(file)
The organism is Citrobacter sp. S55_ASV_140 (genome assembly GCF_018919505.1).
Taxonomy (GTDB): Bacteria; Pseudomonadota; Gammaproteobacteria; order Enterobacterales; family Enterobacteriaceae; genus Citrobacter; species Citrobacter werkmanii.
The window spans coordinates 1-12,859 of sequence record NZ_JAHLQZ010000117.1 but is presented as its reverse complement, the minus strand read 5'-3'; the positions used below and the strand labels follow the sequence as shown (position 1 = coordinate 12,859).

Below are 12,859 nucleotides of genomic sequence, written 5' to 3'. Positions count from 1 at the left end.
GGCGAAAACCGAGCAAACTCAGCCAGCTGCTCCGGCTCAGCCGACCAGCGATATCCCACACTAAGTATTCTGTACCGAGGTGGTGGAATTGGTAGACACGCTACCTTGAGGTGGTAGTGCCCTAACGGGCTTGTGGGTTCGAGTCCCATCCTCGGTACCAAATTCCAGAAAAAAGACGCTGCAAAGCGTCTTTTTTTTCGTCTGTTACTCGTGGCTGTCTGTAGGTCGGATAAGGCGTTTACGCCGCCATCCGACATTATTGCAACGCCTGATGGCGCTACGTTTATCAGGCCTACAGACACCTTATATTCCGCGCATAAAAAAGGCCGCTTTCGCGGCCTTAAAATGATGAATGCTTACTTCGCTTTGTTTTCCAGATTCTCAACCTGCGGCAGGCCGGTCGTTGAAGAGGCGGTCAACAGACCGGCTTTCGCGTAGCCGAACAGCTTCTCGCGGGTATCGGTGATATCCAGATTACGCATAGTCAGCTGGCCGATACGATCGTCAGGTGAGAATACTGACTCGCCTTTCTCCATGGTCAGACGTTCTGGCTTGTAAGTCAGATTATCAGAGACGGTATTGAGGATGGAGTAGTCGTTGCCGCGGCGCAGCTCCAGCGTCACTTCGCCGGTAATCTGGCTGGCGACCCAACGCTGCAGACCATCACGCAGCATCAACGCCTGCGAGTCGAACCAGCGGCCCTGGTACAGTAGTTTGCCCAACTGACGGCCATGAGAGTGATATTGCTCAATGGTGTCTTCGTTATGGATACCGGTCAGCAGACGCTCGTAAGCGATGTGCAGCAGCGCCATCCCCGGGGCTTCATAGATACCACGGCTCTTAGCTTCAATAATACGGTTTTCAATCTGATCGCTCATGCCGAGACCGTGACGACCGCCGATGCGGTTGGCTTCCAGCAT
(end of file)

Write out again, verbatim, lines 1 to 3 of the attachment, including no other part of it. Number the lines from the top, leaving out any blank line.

The organism is Citrobacter sp. S55_ASV_140 (genome assembly GCF_018919505.1).
Taxonomy (GTDB): Bacteria; Pseudomonadota; Gammaproteobacteria; order Enterobacterales; family Enterobacteriaceae; genus Citrobacter; species Citrobacter werkmanii.
The window spans coordinates 1-12,859 of sequence record NZ_JAHLQZ010000117.1 but is presented as its reverse complement, the minus strand read 5'-3'; the positions used below and the strand labels follow the sequence as shown (position 1 = coordinate 12,859).